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Legal Origins: Reconciling Law & Finance and Comparative Law

27 Pages Posted: 3 Aug 2006  

Mathias M. Siems

Durham University - Durham Law School; University of Cambridge - Centre for Business Research

Multiple version iconThere are 2 versions of this paper

Date Written: July 2007


Law and finance scholars have increasingly relied upon comparative law in the last few years. The work of these scholars has considered, in empirical terms, the effect that legal rules and their enforcement have on financial development in different countries. These studies have routinely adopted the traditional distinction between civil law and common law countries. Whether this revival of legal families (or legal origins) is a useful way forward is, however, a matter of debate. The author challenges the methodology these studies adopt and argues instead for reliance on characteristic features of national legal systems, as distinct from systemic origins, as a basis for analysis.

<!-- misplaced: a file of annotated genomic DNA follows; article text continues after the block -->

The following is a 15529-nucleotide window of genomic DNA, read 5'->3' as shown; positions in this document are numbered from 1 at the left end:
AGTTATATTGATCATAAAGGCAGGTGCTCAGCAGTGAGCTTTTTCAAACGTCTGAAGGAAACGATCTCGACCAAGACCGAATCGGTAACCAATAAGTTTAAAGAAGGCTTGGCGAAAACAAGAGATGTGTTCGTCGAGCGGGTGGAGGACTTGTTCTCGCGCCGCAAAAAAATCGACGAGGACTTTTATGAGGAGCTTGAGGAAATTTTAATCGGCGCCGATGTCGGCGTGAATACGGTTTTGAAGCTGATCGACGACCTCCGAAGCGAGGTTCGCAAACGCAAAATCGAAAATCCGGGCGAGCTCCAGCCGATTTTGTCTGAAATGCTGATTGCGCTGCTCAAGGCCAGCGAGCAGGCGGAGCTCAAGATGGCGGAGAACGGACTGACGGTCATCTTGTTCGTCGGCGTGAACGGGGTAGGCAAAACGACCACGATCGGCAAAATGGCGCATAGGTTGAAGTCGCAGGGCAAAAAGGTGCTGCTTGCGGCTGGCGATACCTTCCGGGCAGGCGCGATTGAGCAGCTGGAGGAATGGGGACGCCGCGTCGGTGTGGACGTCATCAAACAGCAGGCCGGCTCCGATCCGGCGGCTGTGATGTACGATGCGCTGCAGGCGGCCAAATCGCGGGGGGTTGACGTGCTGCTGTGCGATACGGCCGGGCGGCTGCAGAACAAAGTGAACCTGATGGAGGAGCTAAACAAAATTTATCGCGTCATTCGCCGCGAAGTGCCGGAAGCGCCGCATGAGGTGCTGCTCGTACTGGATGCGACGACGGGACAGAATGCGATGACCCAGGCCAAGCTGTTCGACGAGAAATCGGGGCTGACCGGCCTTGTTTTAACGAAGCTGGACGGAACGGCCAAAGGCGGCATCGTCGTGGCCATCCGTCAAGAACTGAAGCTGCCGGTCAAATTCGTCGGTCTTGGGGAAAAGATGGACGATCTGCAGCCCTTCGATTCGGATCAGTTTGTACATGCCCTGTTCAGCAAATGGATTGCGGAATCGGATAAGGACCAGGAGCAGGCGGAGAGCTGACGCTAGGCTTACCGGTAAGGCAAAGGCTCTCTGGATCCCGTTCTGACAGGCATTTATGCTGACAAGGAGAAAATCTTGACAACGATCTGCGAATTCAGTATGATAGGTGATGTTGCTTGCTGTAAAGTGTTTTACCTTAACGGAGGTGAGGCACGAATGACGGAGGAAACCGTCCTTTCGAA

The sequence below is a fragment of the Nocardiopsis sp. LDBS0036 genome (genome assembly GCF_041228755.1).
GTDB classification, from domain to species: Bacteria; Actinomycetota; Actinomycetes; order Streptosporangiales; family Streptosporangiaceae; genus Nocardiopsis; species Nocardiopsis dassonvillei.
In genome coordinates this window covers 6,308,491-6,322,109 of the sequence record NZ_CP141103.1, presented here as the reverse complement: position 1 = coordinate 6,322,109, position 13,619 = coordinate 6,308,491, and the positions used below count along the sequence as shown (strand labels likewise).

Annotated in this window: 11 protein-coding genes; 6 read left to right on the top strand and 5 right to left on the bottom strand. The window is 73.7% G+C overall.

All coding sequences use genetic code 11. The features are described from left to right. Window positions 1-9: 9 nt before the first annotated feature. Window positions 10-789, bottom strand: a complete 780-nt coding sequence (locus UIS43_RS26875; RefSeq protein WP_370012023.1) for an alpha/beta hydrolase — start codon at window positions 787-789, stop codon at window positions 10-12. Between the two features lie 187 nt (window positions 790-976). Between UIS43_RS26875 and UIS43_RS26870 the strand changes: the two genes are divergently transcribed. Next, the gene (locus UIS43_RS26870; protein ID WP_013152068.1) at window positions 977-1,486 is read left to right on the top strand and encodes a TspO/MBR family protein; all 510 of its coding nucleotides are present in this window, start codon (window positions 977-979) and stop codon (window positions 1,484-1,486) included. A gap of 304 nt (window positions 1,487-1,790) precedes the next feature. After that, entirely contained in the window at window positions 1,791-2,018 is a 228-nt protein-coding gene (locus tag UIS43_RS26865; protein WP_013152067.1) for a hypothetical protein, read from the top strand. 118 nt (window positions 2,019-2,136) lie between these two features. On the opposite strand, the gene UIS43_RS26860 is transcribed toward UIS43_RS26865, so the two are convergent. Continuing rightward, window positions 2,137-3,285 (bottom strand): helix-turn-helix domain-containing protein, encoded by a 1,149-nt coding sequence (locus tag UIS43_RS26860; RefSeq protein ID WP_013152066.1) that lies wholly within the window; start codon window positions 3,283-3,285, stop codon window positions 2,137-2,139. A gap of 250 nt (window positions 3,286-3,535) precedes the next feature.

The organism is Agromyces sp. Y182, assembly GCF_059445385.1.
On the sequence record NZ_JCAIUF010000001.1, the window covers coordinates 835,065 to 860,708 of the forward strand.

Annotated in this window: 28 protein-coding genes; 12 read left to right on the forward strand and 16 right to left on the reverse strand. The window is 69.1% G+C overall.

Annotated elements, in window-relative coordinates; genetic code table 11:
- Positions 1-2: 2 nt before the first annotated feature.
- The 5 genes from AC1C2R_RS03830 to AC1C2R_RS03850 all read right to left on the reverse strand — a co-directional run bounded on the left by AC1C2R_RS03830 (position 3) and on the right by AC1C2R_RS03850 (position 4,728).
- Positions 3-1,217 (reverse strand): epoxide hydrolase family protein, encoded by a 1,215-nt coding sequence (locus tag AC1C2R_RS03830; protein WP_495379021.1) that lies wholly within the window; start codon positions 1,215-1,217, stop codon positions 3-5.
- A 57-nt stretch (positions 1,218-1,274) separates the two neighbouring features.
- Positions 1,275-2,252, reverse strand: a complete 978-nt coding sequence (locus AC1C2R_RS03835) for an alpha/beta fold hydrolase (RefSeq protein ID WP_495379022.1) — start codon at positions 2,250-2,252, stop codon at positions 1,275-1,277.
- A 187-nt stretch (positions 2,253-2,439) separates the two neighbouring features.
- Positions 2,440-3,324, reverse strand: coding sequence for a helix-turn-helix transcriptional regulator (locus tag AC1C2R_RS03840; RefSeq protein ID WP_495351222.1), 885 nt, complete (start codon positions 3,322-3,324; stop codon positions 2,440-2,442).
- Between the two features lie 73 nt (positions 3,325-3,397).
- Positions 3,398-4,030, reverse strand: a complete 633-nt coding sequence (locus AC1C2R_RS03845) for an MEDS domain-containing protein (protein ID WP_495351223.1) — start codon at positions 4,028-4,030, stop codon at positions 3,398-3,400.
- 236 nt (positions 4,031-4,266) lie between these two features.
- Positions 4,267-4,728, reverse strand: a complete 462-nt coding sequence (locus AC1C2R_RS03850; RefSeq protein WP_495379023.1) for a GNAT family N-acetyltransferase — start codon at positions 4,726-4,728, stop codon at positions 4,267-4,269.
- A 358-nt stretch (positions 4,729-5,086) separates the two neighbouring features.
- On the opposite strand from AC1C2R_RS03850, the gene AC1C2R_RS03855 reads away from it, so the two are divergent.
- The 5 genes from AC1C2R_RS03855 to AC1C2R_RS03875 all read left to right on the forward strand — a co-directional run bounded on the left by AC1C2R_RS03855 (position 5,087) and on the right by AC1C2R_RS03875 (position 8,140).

Keywords: Legal origins, legal families, legal traditions, numerical comparative law, law and finance, law and development, Civil Law, Common Law, legal adaptability, legal transplants, Djankov et. al., La Porta et. al., LLSV

JEL Classification: K00, K20, K22, N20, N40, O10, P51

Suggested Citation

Siems, Mathias M., Legal Origins: Reconciling Law & Finance and Comparative Law (July 2007). McGill Law Journal, Vol. 52, No. 1, 2007. Available at SSRN: or

Mathias M. Siems (Contact Author)

Durham University - Durham Law School ( email )

Stockton Road
Durham, County Durham DH1 3LE
United Kingdom


University of Cambridge - Centre for Business Research ( email )

Top Floor, Judge Business School Building
Trumpington Street
Cambridge, CB2 1AG
United Kingdom


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